The bar chocba revolt of 130


Hadrian inherited the throne after Trajan’s death becoming emperor in 117 AD, he inaugurated - at least at first - an atmosphere of tolerance and apparent goodwill and peace around the empire which extended to the Jews. When Emperor Hadrian vowed to rebuild Jerusalem from the wreckage in 130 A.D., he considered reconstructing Jerusalem as a gift for the Jewish people. The Jews awaited with hope, because Hadrian was considered a moderate. But after Hadrian visited Jerusalem, he decided quite surprisingly to build Aelia Capitolina in honor of his mother which would be inhabited by his legionnaires.

He even had considered allowing the Jews to rebuild the Temple, a proposal that was opposed stringently by the Hellenists (Greeks) in the East. Why Hadrian changed his attitude to one of outright hostility toward the Jews is unknown. The reason is because providence would not allow it, for it would have been out of time. The Temple can only be rebuilt at the end of the Age and the time was not right. Miraculously, Hadrian did a 180 and instead of letting the Jews rebuild, Hadrian formulated a plan to transform Jerusalem into a pagan city-state on the Roman polis model with a shrine to Jupiter on the site of the Jewish Temple to honor his own mother. Perhaps it was his mother or a faction of advisors around him that caused him to change his mind. But nothing could have exacerbated the ire or be worse in Jewish eyes than to replace the torn down Temple with a shrine to a Roman to the Roman god of gods, Jupiter. It was certain that Hadrian intended to destroy Jewish ways and tradition and have it disappear from the world.

Hadrian's new plans included temples to the major regional deities, and certain Roman gods; the city had formerly been the single Holy City of most forms of Judaism.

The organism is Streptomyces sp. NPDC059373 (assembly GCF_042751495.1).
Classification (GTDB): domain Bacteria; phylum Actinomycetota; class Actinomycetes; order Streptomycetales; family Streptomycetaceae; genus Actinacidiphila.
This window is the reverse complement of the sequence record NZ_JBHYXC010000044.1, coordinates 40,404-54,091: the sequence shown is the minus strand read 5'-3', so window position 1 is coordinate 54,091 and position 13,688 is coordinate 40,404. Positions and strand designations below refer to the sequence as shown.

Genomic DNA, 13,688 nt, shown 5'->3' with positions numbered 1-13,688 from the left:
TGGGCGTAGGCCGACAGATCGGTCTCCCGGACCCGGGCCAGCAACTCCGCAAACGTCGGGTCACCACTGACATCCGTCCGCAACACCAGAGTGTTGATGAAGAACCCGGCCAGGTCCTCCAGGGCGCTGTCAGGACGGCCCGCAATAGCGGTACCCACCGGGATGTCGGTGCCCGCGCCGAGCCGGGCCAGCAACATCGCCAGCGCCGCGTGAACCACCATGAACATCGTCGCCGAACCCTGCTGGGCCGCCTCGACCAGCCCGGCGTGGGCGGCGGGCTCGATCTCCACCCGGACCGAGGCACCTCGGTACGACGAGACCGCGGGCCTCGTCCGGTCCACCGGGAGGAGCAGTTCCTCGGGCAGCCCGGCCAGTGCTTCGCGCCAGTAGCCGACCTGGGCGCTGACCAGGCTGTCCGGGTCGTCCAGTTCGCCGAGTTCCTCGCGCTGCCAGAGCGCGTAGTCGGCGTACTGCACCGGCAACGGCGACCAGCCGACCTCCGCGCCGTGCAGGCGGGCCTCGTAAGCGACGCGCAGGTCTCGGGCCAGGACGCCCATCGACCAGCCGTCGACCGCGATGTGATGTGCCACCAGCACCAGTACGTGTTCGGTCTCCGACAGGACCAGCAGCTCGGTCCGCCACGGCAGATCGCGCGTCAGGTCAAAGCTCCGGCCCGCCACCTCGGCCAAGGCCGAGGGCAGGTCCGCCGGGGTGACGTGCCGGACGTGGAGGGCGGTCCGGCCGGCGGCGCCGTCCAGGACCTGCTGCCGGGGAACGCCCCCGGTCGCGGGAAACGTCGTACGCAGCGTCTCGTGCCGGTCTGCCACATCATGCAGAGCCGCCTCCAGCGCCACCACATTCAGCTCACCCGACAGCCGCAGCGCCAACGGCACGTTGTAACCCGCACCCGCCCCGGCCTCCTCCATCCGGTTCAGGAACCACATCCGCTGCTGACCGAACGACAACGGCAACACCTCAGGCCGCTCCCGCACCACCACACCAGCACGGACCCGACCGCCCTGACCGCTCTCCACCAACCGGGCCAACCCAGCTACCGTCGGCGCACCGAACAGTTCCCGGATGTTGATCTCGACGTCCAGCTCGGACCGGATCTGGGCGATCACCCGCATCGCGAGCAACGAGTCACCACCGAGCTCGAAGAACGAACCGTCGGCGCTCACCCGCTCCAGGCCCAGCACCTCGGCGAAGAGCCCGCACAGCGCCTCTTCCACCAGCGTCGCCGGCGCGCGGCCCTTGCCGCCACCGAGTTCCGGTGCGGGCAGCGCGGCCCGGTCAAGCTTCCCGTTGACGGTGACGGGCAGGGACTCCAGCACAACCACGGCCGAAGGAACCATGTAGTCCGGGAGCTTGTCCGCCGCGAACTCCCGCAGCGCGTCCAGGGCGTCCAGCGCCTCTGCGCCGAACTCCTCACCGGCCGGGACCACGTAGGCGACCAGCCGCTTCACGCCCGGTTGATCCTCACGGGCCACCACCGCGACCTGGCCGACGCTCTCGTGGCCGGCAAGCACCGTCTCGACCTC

Aelia came from Hadrian's nomen gentile, Aelius, while Capitolina meant that the new city was dedicated to Jupiter Capitolinus, to whom a temple was built on the site of the former Jewish temple, the Temple Mount.[2] The city was without walls, protected by a light garrison of the Tenth Legion, during the Late Roman Period. The detachment at Jerusalem, which apparently encamped all over the city’s western hill, was responsible for preventing Jews from returning to the city. Roman enforcement of this prohibition continued through the fourth century. The Latin name Aelia is the source of the Arabic term Iliya (إلياء), an early Islamic name for Jerusalem.

Hadrian also decided to never allow Jews to re-enter the city ever again. Fundamentalist Jews, incensed at this harsh decree, secretly started putting aside arms from the Roman munitions workshops; soon after, a revolt broke out under Simeon ben Kosiba. This Bar Kokhba revolt, which the Romans managed to suppress, enraged Hadrian, and he came to be determined to erase Judaism from the province; Judea was renamed Syria Palaestina, and Jews were banned from entering the city, on pain of death, except during Tisha B'Av. The Sanhedrin relocated to Jamnia. Hadrian thus systematically changed the face of Jerusalem to a Roman style polis.